In Ghana, grazing intensity was assessed among a variety of pasture grasses like gamba grass (Andropogon gayanus), Paspalum scrobiculatum, Panicum maximum, Setaria sphacelata, Digitaria decumbens and Sporobolus pyramidalis, Vetivaria fulvibarbis, Brachiaria lata, Cenchrus ciliaris, Eleusine indica, Axonopus compressus, and Heteropogon contortus. Gamba grass was reported to be the preferred species (Tetteh, 1974 ).

In Benin, gamba grass belonged to the top 16 grasses cited or reffered to for their fodder value by livestock farmers during pasture walks. It was also among the most common species used as fodder with Megathyrsus maximus, Pterocarpus erinaceus and Fluegga virosa (Ouachinou et al., 2018)

Degradability, digestibility


IVDMD could be up to 63% during the wet season but drops to 30‒40% at the end of the dry season (Cook et al., 2020).

In Venezuela, an experiment assessed in vitro organic matter digestibility (IVOMD) of gamba grass and reported that the only factors influencing IVOMD were the frequency of defoliation and rainfall (Caraballo et al., 1997). The average IVOMD decreased from 54.2 to 51.7% with increasing harvest interval from 63 to 84 days, respectively. Digestibility was a function of rainfall. Thus, the highest IVOMD (56.5%) were found at 63 days of age with high rainfall. These results confirm that gamba grass has moderate nutritional value in terms of digestibility. More frequent harvesting could help to improve gamba grass forage quality even though this might reduce DM yield. N and P fertilizers had no effect on IVOMD.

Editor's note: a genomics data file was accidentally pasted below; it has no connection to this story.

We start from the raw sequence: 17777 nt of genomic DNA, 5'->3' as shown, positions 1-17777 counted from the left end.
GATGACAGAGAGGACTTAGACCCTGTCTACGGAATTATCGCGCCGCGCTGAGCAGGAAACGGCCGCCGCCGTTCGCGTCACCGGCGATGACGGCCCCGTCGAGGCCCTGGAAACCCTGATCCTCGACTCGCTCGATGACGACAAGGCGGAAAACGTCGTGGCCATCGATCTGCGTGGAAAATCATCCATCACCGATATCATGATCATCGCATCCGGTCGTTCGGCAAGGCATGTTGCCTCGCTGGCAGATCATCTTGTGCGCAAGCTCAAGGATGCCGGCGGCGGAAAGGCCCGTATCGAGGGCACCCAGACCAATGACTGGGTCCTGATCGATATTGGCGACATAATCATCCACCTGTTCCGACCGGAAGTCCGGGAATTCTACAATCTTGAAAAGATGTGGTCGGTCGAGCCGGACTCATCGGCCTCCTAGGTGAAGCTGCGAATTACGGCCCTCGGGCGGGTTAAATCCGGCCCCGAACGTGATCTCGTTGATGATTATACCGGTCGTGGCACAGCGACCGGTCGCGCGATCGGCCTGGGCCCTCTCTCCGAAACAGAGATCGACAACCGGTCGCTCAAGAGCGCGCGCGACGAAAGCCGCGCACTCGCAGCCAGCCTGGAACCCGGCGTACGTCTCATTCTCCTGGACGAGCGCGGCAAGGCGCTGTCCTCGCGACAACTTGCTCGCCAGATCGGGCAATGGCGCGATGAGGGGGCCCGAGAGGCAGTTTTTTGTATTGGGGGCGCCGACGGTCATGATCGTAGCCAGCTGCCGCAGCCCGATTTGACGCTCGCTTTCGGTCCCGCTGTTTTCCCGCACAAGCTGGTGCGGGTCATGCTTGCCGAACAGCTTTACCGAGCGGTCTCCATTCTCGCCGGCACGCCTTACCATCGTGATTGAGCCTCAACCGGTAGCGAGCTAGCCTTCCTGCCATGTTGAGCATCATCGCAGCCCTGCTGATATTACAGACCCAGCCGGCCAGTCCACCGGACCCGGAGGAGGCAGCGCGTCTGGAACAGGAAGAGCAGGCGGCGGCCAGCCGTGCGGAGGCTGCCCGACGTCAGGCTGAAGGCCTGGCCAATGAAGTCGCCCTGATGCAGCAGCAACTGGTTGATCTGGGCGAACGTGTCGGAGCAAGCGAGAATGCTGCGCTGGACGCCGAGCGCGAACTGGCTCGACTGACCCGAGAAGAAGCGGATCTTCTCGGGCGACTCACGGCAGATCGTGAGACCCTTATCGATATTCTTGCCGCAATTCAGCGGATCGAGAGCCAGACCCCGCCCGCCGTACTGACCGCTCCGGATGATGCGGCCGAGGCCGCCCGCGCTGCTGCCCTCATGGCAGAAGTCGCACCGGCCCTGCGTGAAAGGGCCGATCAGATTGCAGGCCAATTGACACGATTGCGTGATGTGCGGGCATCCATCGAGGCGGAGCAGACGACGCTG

African basil (Ocimum gratissimum) could be used to reduce quadratically methane emissions arising from the ruminal fermentation of gamba grass by reducing overall digestibility of the forage (Kouazounde et al., 2015).


Apparent digestibility of dry matter (DM), crude protein (CP), fibre fractions (CF), energy (E) of gamba grass hay at three different stages (56, 84 and 112 days of growth) were assessed (Cavalcanti et al., 2016). The highest digestibilities were obtained at the earliest stage (56 days) with  61.87%, 55.69%, 59.17% and 62.5% respectively for DM, CP, CF and E (Cavalcanti et al., 2016). Similar results were obtained with gamba grass hay harvested between 56 and 84 days and had higher in vitro dry matter degradability and nutritional value (Moreira et al., 2013).


A study conducted in Brazil showed  that gamba grass produced higher quality silage (higher lactate and lower pH and butyrate content) after 112 days of regrowth. As for hay, in vitro dry matter digestibility (IVDMD) of gamba grass silage was the best at 56 days of age (57.28% of DM).